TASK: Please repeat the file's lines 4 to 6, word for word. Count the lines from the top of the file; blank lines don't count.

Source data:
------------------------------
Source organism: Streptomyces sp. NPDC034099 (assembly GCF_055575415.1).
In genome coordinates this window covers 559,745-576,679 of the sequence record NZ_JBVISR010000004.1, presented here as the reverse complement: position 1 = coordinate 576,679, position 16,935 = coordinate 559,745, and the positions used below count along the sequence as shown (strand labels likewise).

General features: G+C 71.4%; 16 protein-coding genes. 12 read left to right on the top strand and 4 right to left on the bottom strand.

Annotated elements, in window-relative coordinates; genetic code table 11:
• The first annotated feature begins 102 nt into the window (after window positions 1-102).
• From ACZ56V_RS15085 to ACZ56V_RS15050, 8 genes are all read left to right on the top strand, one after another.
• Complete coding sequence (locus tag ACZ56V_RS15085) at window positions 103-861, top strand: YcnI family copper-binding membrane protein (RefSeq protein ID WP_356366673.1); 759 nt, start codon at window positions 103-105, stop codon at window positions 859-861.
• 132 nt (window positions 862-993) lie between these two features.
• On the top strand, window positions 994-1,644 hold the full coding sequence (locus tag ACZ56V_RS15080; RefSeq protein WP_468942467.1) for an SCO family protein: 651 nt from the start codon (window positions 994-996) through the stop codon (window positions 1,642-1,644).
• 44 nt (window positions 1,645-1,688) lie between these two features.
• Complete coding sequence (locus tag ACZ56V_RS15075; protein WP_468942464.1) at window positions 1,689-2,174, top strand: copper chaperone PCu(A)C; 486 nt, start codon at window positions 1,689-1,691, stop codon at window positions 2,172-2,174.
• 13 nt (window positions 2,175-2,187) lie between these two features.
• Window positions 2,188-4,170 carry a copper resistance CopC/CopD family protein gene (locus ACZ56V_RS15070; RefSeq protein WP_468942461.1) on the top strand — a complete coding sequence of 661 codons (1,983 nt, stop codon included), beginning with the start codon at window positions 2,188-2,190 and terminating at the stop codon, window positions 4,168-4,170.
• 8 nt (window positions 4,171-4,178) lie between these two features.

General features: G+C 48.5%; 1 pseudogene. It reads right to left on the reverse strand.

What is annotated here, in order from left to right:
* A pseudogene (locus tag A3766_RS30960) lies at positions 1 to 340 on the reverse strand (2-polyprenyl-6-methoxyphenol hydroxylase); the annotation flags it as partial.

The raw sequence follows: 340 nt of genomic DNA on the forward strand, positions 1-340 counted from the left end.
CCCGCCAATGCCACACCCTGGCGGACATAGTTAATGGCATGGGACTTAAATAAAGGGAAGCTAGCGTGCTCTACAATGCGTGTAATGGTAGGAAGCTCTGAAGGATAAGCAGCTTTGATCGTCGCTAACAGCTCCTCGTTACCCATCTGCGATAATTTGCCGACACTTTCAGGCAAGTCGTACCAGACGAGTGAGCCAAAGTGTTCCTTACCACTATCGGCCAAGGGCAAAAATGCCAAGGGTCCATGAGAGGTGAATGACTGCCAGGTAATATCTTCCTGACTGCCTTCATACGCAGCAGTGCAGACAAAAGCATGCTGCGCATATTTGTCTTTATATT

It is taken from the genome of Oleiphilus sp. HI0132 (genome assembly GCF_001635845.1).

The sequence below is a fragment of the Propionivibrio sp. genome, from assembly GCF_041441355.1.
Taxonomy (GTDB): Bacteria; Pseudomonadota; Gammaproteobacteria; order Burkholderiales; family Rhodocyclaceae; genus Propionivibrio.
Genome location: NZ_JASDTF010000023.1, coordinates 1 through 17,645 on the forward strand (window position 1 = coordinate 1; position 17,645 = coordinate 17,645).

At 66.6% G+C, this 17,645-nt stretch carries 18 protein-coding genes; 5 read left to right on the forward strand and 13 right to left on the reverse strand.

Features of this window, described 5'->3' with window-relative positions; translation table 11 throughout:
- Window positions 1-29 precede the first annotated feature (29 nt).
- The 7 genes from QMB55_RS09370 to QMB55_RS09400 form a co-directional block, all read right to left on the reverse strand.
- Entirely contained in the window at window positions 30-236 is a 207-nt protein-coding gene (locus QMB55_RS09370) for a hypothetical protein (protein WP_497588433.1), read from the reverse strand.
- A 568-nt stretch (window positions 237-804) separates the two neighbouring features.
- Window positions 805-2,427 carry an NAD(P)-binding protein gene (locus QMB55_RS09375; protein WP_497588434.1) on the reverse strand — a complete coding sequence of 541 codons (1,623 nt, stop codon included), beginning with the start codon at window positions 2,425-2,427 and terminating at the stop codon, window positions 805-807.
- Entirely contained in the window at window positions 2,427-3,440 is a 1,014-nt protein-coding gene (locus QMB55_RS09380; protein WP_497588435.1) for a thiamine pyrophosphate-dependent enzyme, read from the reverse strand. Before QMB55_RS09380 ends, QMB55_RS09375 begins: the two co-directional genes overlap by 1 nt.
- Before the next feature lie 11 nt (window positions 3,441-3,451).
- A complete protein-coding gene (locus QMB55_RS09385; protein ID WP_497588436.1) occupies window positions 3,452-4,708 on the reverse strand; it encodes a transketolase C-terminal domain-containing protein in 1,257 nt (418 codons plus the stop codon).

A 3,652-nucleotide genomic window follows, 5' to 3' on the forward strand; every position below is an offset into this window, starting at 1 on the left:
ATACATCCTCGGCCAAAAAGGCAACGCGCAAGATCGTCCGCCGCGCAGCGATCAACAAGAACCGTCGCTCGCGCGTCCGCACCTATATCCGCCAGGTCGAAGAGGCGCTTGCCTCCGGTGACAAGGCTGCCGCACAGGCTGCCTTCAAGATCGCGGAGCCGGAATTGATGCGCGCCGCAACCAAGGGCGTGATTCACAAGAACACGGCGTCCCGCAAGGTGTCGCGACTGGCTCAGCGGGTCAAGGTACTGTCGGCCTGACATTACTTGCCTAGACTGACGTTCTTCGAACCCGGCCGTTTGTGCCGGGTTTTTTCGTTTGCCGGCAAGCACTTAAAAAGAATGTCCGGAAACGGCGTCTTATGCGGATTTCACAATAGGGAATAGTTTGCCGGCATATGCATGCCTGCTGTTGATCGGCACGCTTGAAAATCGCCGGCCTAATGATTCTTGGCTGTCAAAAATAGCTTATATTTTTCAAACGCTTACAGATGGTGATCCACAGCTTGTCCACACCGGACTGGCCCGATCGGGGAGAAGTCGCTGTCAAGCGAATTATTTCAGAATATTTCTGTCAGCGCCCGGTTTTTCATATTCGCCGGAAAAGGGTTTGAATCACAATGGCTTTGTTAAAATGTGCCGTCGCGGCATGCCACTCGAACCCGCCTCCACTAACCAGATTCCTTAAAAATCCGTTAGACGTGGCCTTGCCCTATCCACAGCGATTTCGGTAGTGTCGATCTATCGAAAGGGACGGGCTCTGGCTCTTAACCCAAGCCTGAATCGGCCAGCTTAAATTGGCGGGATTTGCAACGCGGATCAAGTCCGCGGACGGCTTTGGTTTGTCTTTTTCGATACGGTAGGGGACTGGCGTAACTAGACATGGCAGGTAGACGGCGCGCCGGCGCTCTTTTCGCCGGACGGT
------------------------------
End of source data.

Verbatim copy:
Annotated elements, in window-relative coordinates; genetic code table 11:
• The first annotated feature begins 102 nt into the window (after window positions 1-102).
• From ACZ56V_RS15085 to ACZ56V_RS15050, 8 genes are all read left to right on the top strand, one after another.